When an FBS team plays an FCS opponent, the single biggest difference comes in the sheer athleticism of the two opponents; FCS teams just cannot compete in that regard. But while the Western Illinois line should struggle mightily with Mizzou’s front four, the Leathernecks do have a player who prove a nice adversary for the tigers: Crump. At 6-foot-3, 210 pounds, he brings a nice combination of speed and physical presence. Mizzou’s Kip Edwards has obviously fought battles with bigger, stronger receivers (Texas A&M’s Jeff Fuller, to name one), but he and E.J. Gaines will not be able to coast against Crump. If Lunt proves adept at both running and finding open receivers, and Crump is able to do a little bit of damage, then WIU could move the ball a bit. If they are relying on their ability to establish the run, however, they will struggle.
While the WIU offense took a huge step forward in 2010, the defense maintained what have been quite a few years of strong play. Running an odd formation most resembling a 3-4, the Leathernecks incorporate quite a bit of speed into their attack, but their biggest problem in 2011 will be the same as the offense’s: experience. Arguably the two best linemen, two best linebackers and best defensive back from last year’s squad are all gone.
The run defense was a relative strength for last year’s squad, but the departures among the front seven will hurt. All-American Kyle Glazier departs, as does fellow linebacker Brandon Kreczmer. The Leathernecks are stocked at the Rover position (a hybrid of a safety and an outside linebacker that WIU uses to attack from all angles), where Kevin Palermo, Tim Franken and Ryan Waldron all racked up tackles for loss and passes defensed. But without Glazier and Kreczmer, WIU will be looking for leadership from new starters like Sam Power and Mike Garoppolo.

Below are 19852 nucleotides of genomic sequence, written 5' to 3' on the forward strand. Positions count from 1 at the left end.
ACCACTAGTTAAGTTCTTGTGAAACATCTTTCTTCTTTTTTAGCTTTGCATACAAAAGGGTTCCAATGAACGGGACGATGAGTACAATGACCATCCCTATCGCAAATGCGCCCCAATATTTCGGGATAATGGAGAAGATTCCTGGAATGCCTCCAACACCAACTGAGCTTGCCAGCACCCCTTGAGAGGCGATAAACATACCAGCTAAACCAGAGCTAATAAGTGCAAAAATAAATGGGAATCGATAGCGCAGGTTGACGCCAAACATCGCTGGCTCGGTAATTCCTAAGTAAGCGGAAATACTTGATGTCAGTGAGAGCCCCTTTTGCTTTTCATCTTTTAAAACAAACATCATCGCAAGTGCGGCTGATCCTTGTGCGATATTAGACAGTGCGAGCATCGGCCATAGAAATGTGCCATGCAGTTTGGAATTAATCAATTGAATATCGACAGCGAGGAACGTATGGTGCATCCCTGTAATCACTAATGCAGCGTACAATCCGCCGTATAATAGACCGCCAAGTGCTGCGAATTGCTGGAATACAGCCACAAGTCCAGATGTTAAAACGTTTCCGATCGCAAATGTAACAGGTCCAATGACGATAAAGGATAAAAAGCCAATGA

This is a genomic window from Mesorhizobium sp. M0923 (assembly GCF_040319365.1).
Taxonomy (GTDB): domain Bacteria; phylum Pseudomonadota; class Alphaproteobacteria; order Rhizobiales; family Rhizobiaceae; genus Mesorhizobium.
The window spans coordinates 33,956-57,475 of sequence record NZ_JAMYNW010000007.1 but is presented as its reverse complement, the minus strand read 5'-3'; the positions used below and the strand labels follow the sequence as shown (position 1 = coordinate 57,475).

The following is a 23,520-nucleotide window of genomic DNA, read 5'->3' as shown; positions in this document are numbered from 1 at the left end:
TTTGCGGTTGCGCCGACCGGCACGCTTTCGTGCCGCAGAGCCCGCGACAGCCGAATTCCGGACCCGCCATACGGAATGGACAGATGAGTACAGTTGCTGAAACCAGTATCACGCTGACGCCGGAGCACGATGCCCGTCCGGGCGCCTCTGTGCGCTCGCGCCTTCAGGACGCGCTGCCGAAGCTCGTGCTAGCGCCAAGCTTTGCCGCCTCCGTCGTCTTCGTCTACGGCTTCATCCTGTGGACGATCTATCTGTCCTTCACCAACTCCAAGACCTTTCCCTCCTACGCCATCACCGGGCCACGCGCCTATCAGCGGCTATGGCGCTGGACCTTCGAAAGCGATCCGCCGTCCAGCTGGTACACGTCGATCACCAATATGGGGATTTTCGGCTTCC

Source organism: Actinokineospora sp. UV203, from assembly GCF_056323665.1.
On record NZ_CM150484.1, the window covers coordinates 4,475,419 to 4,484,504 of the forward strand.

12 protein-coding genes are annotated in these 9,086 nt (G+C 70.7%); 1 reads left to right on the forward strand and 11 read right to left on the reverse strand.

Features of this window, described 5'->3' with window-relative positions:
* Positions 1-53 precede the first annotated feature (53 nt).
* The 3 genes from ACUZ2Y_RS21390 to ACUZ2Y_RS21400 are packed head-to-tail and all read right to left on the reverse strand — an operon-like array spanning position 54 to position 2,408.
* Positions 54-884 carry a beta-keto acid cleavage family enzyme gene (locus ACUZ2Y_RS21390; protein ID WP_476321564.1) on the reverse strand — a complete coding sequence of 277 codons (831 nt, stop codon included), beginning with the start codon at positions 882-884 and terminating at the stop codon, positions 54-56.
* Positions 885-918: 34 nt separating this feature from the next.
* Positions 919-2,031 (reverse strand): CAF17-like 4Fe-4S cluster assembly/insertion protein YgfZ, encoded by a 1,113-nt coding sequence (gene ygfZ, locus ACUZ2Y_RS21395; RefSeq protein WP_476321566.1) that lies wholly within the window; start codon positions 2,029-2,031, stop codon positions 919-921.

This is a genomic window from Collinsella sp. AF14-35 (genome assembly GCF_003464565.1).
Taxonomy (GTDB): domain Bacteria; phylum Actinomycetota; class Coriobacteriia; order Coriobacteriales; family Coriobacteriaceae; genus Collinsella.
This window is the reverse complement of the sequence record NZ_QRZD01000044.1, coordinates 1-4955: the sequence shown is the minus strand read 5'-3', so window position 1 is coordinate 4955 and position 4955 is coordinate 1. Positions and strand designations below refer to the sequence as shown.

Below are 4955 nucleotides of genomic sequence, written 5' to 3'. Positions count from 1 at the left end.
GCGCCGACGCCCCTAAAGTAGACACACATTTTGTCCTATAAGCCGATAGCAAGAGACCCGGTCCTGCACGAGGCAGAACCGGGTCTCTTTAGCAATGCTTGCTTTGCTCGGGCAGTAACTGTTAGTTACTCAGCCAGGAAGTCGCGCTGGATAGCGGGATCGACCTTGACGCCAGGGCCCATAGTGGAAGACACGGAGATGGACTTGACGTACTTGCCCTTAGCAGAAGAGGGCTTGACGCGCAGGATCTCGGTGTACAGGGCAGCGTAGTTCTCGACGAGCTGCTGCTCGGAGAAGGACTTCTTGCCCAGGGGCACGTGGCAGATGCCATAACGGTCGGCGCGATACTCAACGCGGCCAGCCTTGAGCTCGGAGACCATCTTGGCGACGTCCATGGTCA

If the concern for the WIU offense is getting pushed around in the trenches, there is an identical fear for the defense. Tackle is such a key position for the three-man front -- you have to be able to take on multiple blockers and free up the linebackers to make plays -- and Victor Visoky was a rather good one for the Leathernecks. He’s gone, however, leaving the job to likely new starter Alex Martinez, a bigger (300 pounds) senior who averaged about a tackle per game.
The Western secondary was a bit problematic last year, grabbing less than one interception per game and allowing almost seven yards per attempt. The top two cornerbacks -- Kieron James and Chris Boone -- return, but the health of the secondary could come down to whether safety Tyler West can get his grades together. He was removed from the roster this summer, and it is unclear whether he will return this fall.
SERIES SPOTLIGHT: September 2, 2000 (Mizzou 50, Western Illinois 20)
Mizzou's first experiment with the spread offense is a relative success. The Tigers post just 303 total yards, but they don't have to do much more. The Tigers are forced to advance just 54 yards in scoring three touchdowns on their first four drives, then stall in the second quarter. WIU cuts a 21-6 Mizzou lead to just 23-13, but two Zain Gilmore touchdown runs and a pick six from Julian Jones give Mizzou the cushion they need. Points will be a rarity for the Tigers in 2000; after scoring 50 against WIU, they score a combined 43 in the next three games.